After a bit of thought, I decided I would put another hard drive in her old computer and use it as my secondary desktop. It got some lower specs than the desktop I traded with her, but it will be more than fine for what I wanted it for. I installed the hard drive with OpenBSD 5.3, which I had installed just a couple of weeks ago. On boot-up, it gave me an error, then came up in single user mode with hard drive issues. After a few choice words, I figured I could just re-install OpenBSD on it, so I grabbed the CD set, popped the x86-64 CD in and rebooted. Nothing. I would up with some cryptic message, basically "CD-ROM: EF". Hmm, perhaps the i386 CD... Nothing. Damn! could the DVD/CD have gone bad, or perhaps the SATA circuitry on the motherboard? On a whim, I stuck the Debian 7.0 (Wheezy) x86-64 netinst in and rebooted. This time, it came up and displayed the Debian installation menu. I decided to try the OpenBSD CD one more time, so I stuck it in and rebooted. Same error as before. Back in went the Debian netinst CD, and after a moderately long amount of time, I now have a working Debian 7.0 desktop:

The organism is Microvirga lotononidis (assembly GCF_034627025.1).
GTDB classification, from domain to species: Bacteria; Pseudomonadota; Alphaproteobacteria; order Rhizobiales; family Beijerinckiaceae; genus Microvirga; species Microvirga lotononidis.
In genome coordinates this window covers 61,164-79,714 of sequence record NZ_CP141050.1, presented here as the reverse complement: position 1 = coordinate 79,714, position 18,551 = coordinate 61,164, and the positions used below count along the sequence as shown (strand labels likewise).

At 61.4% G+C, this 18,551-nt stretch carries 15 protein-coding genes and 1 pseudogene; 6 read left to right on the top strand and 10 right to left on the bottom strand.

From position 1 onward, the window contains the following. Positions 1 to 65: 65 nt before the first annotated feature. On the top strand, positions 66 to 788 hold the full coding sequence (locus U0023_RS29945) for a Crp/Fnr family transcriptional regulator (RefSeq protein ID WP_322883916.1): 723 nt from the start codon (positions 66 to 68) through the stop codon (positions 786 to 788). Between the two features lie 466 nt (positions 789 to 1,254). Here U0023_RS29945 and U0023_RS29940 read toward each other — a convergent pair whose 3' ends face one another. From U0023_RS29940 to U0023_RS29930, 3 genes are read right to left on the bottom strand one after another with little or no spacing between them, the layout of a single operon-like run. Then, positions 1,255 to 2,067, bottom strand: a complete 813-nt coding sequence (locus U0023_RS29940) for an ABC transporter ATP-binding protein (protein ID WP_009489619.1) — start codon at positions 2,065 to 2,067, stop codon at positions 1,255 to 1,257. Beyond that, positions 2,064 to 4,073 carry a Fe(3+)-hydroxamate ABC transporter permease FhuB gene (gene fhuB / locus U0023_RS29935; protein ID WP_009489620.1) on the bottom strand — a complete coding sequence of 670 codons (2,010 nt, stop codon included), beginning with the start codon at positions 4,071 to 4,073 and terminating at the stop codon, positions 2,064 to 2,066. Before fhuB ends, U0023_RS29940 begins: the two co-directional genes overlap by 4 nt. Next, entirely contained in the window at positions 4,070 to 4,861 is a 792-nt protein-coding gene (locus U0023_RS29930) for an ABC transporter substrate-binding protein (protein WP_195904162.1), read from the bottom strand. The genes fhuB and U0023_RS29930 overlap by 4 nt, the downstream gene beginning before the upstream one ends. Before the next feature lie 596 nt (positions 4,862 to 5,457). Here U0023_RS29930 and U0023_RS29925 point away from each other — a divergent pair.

I'm not really sure what was up with the OpenBSD CDs and the DVD/CD burner/player on the Zino, but the system seems to be working fairly well right now. My intent is to delve into the Django Python web framework, and this system will work just fine for that.
The moral of this story is, all hardware fails, eventually. Plan for it, make backups. All of our important files from our home partitions on our desktops are backed up to the file server each morning at 2:00 AM. Once a week, all of the files on the file server are backed up to an external USB drive. Is this a perfect backup scenario? no, but for now, it works. When I can think of some way to get a copy of the backups off-site, I may implement that as well.